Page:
Drug use is the number one factor in rising property crimes and to say otherwise would be foolish, Jay said. He said supply and demand dictate the cost of product in the narcotic trade, just like any other commodity.
“You don’t see too many people stealing $10 worth of stuff for $10. They’re doing it for a reason,” Jay said. “… The more expensive things are, the more people are going to have to steal to come with the cost for that.”
Most of the property theft and related offenses are crimes of opportunity, Wayman said. With population growth and so many people working outside the area, Tooele County is obviously a bedroom community, he said.
“People know that the vast majority of the populace works in the (Salt Lake) valley and homes are left unattended,” Wayman said. “We very frequently get calls of people prowling around houses, checking doorknobs front and back, things like that.”
Shaking car door handles and copper thefts, especially wire, are very common, Hansen said.
Property crimes have been on the rise throughout Tooele County. In the past five years, the Tooele City Police Department reported about 1,000 property crimes, primarily thefts, each year.
Tooele City police received 1,048 property theft reports in 2014, which dipped to 964 in 2015 before jumping to 1,154 in 2016. In 2017 and 2018, the number of property theft reports were 1,083 and 1,126, respectively.
The Tooele County Sheriff’s Office reported more than three time as many property crimes, including theft, larceny, burglary and robbery, between 2014 and 2015. The number jumped from 104 to 333 between the two years.
Since the jump in 2015, the sheriff’s office reported 315 theft-related charges in 2016, 228 in 2017 and 249 in 2018.
Property crimes showed more moderate fluctuations in reports from the Grantsville City Police Department. The total number of property crime offenses rose steadily between 2014 (197) and 2017 (308), before dipping in 2018 to 257.
Allred said he’s noticed property crimes seem to be more related to heroin than other drugs.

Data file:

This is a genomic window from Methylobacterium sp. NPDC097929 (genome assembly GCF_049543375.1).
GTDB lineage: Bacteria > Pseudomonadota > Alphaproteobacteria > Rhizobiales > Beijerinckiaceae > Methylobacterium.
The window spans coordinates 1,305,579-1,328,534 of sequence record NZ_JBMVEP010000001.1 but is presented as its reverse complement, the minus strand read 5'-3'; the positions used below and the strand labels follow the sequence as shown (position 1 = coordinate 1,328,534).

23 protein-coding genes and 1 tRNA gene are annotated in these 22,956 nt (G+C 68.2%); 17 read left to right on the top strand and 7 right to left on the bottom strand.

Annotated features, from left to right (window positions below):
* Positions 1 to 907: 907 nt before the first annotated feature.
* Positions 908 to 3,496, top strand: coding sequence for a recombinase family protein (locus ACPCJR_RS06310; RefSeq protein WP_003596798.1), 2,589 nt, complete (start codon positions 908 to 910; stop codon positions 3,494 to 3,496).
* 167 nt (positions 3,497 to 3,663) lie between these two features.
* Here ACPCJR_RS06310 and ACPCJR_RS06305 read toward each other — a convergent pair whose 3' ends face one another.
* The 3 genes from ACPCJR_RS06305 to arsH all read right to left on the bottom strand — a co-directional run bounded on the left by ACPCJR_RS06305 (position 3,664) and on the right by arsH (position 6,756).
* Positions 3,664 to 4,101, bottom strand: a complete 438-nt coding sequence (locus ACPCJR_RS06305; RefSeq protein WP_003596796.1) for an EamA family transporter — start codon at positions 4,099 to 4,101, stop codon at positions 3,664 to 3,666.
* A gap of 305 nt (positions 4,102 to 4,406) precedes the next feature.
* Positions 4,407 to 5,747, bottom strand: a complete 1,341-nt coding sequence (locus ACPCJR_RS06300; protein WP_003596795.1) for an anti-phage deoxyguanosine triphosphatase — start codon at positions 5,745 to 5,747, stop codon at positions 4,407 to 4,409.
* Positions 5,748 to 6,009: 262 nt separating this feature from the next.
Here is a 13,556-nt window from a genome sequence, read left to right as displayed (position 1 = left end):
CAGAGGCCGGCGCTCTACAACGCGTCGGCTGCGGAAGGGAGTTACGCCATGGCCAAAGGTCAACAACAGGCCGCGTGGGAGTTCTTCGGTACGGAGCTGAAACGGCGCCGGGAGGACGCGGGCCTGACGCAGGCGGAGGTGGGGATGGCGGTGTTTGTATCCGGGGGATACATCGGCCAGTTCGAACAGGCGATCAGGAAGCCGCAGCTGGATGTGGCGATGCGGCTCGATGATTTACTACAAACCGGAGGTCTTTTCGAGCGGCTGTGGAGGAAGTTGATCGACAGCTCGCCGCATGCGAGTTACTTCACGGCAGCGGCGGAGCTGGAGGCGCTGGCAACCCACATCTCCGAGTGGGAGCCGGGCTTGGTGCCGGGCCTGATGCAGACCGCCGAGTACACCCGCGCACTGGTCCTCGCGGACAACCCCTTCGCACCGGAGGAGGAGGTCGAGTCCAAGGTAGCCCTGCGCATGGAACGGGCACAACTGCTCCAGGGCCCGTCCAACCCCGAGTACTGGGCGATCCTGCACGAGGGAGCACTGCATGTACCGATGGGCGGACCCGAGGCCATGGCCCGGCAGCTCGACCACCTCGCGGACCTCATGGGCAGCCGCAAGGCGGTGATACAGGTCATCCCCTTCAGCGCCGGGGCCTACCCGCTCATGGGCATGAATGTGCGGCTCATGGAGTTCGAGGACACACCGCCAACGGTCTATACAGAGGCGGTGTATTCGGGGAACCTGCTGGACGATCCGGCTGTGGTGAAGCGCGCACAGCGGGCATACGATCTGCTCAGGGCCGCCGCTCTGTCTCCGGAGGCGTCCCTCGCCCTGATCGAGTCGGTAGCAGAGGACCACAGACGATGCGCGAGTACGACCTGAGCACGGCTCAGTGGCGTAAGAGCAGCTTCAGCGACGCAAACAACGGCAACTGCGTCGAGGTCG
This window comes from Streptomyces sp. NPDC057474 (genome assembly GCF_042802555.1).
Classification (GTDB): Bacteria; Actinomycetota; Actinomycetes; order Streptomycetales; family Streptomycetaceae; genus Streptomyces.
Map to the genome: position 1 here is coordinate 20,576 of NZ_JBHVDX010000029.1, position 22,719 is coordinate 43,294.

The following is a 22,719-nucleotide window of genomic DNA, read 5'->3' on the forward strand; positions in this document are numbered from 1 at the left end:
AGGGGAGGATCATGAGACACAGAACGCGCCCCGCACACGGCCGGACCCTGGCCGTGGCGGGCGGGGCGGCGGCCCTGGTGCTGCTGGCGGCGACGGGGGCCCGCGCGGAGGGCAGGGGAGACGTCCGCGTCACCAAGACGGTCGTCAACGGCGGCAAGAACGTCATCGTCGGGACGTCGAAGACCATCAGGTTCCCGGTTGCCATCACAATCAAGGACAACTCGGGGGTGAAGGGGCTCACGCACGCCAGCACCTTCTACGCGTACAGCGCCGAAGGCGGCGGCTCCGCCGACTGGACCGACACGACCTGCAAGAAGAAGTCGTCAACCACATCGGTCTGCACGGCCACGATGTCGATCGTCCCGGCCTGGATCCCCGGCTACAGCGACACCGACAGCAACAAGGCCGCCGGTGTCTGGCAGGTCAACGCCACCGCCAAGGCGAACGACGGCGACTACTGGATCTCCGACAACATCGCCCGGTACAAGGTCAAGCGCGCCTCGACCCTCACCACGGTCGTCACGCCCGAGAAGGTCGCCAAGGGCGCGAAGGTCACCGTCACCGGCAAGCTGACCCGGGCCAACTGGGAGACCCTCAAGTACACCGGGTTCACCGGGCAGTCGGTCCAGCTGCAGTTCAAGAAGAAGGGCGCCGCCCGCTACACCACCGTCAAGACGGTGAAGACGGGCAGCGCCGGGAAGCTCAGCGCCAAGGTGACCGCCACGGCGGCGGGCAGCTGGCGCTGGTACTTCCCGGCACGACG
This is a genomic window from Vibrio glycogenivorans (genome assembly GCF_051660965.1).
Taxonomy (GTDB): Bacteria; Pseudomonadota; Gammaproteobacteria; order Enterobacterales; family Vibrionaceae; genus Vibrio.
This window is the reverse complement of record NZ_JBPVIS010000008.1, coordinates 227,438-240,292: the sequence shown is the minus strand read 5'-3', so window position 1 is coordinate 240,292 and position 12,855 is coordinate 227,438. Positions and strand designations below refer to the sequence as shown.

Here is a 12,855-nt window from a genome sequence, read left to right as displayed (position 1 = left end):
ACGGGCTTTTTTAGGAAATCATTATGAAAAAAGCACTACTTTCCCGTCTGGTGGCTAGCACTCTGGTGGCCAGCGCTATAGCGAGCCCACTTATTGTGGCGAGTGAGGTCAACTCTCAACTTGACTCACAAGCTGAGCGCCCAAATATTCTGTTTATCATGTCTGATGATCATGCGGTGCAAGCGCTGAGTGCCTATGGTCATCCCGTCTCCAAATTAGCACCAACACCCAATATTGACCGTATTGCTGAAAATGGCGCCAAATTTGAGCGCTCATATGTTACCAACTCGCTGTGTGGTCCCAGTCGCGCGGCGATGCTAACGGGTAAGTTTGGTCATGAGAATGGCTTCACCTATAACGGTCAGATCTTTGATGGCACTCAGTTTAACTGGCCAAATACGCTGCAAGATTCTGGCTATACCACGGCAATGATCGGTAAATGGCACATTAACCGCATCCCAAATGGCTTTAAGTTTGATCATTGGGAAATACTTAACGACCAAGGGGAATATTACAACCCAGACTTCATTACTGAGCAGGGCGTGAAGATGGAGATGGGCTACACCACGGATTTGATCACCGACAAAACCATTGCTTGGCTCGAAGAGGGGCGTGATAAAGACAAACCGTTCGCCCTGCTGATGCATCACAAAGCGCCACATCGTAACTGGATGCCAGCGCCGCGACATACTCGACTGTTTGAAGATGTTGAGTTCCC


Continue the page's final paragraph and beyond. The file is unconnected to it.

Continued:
If someone is addicted to heroin and is using once or more a day, when they don’t have the money for more their body physically can’t handle not having it, said Jay.
“It’s the one drug that people physically can get sick if they don’t have it,” he said.
In addition to turning to property crime to get more of the drug, those with substance use addiction will also turn to dealing heroin or meth to support their own habit.
“That’s very common, to have low-level street dealers strictly dealing dope to support their drug habit,” Jay said.
In the past three years, the number of drug charges reported by the Tooele County Sheriff’s Office jumped from 141 in 2016, to 277 in 2017 and 339 in 2018. The Tooele City Police Department reported a rise in reports over the past three years as well, with 428 in 2016, 545 in 2017 and 551 in 2018.
With less criminal penalty for possession and cheaper drugs from Mexico, less people in the United States and Utah are involved in illegal grows or production, according to Tooele County law enforcement.
“When you’re talking about meth, heroin, cocaine — any of the big three — they’re all coming from Mexico,” Jay said.
The “super labs” in Mexico produce hundreds of pounds of methamphetamine every day, which makes it more expensive, time-consuming and dangerous for Utahns to make themselves, according to Jay.
It’s too readily available and too cheap to try and make it yourself,” Wayman said. “There’s just too many avenues if you really want to procure it.”
Both Wayman and Jay said meth is one of the most prevalent drugs in Tooele County, but there hasn’t been an influx of it into the area.
“We have a lot better control on enforcement, and from that we’re resulting in higher quantities of seizures,” Jay said. “But as far as it being more available or on the rise, I don’t believe so.”
The Tooele County Drug and Gang Task Force, at about three-quarters through the previous fiscal year, had seized upwards of 140 pounds of marijuana, several kilos of heroin, about a kilo of meth and “tons of pills, according to Wayman. More than 100 investigations were opened as a result of the task forces work.